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What a surprise

Discussion in 'Education news' started by gainly, Nov 21, 2019.

  1. Lalex123

    Lalex123 Established commenter

    When the largest outgoing in a school is wages, just imagine what the powers Gove handed over could do in order to balance the books.

    After 10 years of trying to balance the books, we eventually went into special measures. A whole new leadership team appeared and we received a good. After we got our badge of honour, redundancies ensued as our ‘special measures money’ had ran out and we were back in deficit.

    Yes, managers can be bad. But you can’t improve (or sustain) schools without adequate funding.

    Where do you think the wastage is in education? Where are bad managers spending money where good managers are not?
  2. a1976

    a1976 Established commenter

  3. alex_teccy

    alex_teccy Lead commenter

    What is also true is that there are many nations out there doing doing much better for their kids, with a lot less resources.

    There are ideological tensions in education, reflective our wider culture, that pull its purpose in multiple directions, making it a difficult place both to work and learn.
  4. JL48

    JL48 Star commenter

    Really ? Countries where the cost of labor is comparable to the UK ? Countries with similar overall cultures to our own ?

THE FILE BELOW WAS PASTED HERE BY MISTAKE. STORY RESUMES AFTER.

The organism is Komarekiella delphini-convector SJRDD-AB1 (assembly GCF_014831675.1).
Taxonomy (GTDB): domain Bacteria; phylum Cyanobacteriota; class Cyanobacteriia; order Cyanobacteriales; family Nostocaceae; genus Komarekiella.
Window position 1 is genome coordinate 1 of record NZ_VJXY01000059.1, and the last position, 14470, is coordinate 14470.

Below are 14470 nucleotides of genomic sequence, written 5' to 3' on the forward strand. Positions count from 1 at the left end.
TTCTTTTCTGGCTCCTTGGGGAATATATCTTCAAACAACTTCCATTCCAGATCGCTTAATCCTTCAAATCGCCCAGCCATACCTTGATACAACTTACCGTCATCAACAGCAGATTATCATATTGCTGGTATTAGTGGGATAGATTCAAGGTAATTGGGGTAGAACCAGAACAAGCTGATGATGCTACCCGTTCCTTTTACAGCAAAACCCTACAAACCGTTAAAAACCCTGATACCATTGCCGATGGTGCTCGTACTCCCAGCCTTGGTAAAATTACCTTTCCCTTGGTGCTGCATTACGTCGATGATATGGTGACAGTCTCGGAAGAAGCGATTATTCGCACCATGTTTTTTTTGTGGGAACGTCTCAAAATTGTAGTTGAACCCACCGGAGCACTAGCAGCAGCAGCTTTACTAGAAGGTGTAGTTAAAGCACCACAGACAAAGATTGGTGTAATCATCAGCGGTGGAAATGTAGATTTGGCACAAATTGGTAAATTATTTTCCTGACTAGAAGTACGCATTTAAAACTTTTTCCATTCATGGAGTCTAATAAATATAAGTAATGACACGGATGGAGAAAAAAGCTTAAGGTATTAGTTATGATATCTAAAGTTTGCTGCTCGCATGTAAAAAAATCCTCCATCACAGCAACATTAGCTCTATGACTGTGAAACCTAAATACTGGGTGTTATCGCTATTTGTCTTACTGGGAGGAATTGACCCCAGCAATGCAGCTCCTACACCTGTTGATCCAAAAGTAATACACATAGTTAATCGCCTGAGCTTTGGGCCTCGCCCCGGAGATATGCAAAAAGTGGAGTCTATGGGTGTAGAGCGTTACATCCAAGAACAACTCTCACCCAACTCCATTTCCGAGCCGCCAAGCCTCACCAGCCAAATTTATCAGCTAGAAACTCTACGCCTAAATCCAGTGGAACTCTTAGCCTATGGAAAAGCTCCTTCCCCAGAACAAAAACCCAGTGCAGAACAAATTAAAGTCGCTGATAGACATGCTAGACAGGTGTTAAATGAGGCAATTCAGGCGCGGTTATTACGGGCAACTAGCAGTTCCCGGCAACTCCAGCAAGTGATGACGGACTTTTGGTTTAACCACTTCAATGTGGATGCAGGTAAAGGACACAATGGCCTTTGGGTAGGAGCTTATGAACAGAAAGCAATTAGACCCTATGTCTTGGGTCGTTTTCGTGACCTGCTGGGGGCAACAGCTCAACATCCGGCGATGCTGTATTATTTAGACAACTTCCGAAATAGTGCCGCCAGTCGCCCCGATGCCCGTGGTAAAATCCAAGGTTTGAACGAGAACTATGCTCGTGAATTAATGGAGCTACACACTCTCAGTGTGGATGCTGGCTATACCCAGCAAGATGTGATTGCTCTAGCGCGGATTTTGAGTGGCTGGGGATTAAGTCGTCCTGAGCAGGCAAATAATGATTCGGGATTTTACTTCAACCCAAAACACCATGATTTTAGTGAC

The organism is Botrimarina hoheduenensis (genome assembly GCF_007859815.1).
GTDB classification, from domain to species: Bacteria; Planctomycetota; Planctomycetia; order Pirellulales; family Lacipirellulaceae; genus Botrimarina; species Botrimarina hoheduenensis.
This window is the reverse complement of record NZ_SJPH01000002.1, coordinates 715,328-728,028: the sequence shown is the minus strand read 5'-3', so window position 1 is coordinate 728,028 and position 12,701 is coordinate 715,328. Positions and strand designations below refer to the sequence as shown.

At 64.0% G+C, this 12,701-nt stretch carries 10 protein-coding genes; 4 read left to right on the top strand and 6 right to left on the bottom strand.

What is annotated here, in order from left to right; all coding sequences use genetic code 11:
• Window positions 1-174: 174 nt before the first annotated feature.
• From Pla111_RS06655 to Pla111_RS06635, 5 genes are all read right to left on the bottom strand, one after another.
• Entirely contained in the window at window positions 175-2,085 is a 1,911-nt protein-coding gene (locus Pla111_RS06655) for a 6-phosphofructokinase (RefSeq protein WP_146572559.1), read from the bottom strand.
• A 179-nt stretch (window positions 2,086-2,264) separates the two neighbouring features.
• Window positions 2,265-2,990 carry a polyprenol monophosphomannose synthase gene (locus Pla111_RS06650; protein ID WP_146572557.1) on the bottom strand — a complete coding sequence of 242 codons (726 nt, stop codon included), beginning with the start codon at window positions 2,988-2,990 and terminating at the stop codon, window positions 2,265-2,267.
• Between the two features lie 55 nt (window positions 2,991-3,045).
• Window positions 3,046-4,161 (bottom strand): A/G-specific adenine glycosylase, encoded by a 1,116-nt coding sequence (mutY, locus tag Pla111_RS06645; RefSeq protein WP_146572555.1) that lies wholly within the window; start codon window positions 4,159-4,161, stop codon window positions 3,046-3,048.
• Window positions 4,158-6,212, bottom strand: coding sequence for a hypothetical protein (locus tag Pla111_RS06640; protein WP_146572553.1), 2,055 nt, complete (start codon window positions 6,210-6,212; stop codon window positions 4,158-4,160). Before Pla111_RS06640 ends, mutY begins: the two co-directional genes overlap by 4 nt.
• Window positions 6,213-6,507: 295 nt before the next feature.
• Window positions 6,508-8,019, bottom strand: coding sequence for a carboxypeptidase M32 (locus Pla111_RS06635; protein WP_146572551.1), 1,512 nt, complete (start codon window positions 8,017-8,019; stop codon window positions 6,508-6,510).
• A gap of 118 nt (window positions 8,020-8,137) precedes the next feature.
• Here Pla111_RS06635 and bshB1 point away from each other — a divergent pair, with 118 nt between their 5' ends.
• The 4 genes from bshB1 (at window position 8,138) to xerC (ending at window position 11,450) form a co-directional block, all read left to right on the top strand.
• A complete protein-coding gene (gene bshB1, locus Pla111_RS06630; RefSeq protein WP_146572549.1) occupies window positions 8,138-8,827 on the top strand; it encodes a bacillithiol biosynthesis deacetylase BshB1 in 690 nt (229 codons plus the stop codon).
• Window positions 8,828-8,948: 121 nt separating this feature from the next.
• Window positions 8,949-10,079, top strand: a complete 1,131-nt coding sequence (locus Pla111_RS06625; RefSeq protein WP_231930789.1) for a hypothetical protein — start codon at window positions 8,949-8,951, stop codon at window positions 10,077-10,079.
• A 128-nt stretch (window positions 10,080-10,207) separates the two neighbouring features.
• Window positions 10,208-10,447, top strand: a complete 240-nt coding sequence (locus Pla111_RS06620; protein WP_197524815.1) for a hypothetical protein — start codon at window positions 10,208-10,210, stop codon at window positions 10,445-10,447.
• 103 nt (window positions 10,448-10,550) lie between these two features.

5. alex_teccy

    alex_teccy Lead commenter

    No, that’s why I said a lot less resources.
  6. JL48

    JL48 Star commenter

    Then it's not comparable or particularly relevant.
  7. alex_teccy

    alex_teccy Lead commenter

    It's totally relevant because we were talking about value for money and effective ways to manage resources. Given the differences between national school systems are we ever going to be in a position where we can make an entirely level comparison, as you seem to be suggesting? Do we only compare foriegn school systems that make ours look good?
  8. alex_teccy

    alex_teccy Lead commenter

  9. JL48

    JL48 Star commenter

    Which particular countries were you thinking of ?
  10. alex_teccy

    alex_teccy Lead commenter

    China spend 4.0% of GDP (117th) PISA ranking:1
    Singapore spend 3.3% of GDP (114th) PISA ranking:2
    Japan spend 3.6% of GDP (132nd) PISA ranking: 5/6/15
    Estonia spend 5.5% of GDP (63rd) PISA ranking 8/4/5

    Of the countries outperfoming the UK in PISA scores only Finland, Denmark, Sweden and Norway have a higher spend on Education than the UK and are higher in one or more categories.

    This is just the data.
    Some schools in places like India are educating children on an absoloutely shoe-string budget.
  11. JL48

    JL48 Star commenter

    i.e. - the ones that are more similar to us culturally. Context really matters in education.
  12. alex_teccy

    alex_teccy Lead commenter

    So does reading and attention to detail!
    I said only the Scandanavian countries.
    The others were China, Singapore etc.
    What would the context be?
  13. dumbbells66